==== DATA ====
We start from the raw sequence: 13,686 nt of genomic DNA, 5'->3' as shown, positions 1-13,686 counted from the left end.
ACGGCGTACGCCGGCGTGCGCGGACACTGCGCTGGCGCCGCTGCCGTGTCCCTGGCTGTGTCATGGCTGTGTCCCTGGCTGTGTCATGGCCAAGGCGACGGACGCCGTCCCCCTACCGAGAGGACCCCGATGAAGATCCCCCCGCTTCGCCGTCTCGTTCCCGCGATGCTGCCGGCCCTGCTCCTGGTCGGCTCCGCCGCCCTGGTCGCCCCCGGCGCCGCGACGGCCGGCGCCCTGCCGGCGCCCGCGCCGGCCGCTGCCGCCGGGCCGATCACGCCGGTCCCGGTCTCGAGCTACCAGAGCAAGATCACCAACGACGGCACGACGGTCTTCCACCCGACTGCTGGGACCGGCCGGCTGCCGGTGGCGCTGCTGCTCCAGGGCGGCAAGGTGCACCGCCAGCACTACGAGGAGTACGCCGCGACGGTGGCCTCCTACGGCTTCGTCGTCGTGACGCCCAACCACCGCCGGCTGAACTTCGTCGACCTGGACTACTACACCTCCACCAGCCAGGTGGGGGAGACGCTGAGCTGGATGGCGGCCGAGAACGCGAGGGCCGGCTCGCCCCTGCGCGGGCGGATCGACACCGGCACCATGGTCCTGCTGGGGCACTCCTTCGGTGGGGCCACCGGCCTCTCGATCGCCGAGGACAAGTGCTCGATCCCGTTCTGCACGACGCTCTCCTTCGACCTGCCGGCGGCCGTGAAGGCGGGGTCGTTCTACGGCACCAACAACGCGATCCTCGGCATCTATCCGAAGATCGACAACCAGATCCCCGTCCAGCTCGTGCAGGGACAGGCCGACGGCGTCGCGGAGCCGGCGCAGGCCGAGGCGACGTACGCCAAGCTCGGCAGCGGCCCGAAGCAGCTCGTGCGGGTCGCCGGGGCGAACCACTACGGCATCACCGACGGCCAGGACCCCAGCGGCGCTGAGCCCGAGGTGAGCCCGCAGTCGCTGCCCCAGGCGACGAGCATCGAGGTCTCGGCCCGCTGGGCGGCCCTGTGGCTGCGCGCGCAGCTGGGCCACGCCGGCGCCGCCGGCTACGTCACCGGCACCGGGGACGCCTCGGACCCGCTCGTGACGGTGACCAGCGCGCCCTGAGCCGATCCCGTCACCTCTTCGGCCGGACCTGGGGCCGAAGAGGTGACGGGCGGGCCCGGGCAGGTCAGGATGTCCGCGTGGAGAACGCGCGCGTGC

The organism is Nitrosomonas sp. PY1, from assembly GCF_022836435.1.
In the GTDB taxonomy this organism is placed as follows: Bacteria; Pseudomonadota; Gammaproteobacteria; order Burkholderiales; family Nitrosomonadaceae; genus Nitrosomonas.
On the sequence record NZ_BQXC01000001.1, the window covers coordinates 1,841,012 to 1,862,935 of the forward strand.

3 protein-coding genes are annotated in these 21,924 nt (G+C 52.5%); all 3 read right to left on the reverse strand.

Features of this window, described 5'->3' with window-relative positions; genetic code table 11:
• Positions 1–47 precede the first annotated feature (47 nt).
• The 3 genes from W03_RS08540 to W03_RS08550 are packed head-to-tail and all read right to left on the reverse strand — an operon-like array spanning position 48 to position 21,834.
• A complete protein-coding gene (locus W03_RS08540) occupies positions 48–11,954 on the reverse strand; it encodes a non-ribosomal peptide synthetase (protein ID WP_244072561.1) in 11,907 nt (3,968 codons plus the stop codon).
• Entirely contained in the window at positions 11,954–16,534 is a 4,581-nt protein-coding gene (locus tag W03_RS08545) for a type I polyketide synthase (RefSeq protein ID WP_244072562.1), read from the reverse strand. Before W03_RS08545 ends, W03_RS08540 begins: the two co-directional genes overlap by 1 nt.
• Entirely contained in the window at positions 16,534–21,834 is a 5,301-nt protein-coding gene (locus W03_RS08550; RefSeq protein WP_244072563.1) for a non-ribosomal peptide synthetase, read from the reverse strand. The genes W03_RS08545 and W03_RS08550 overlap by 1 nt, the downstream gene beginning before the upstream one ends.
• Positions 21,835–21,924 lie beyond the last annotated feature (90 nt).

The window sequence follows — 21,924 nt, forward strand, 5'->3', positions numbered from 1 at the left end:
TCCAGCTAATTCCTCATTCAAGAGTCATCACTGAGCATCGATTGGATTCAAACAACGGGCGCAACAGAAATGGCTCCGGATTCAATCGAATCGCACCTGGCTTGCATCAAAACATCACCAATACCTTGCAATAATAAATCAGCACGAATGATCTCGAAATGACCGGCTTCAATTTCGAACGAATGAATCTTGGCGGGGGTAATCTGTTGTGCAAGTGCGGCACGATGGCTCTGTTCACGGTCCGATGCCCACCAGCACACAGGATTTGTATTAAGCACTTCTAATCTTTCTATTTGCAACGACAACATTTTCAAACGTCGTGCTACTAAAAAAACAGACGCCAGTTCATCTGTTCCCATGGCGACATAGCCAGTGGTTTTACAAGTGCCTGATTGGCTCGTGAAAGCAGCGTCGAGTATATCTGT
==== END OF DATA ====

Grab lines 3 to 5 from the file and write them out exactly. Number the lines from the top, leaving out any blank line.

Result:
The organism is Nitrosomonas sp. PY1, from assembly GCF_022836435.1.
In the GTDB taxonomy this organism is placed as follows: Bacteria; Pseudomonadota; Gammaproteobacteria; order Burkholderiales; family Nitrosomonadaceae; genus Nitrosomonas.
On the sequence record NZ_BQXC01000001.1, the window covers coordinates 1,841,012 to 1,862,935 of the forward strand.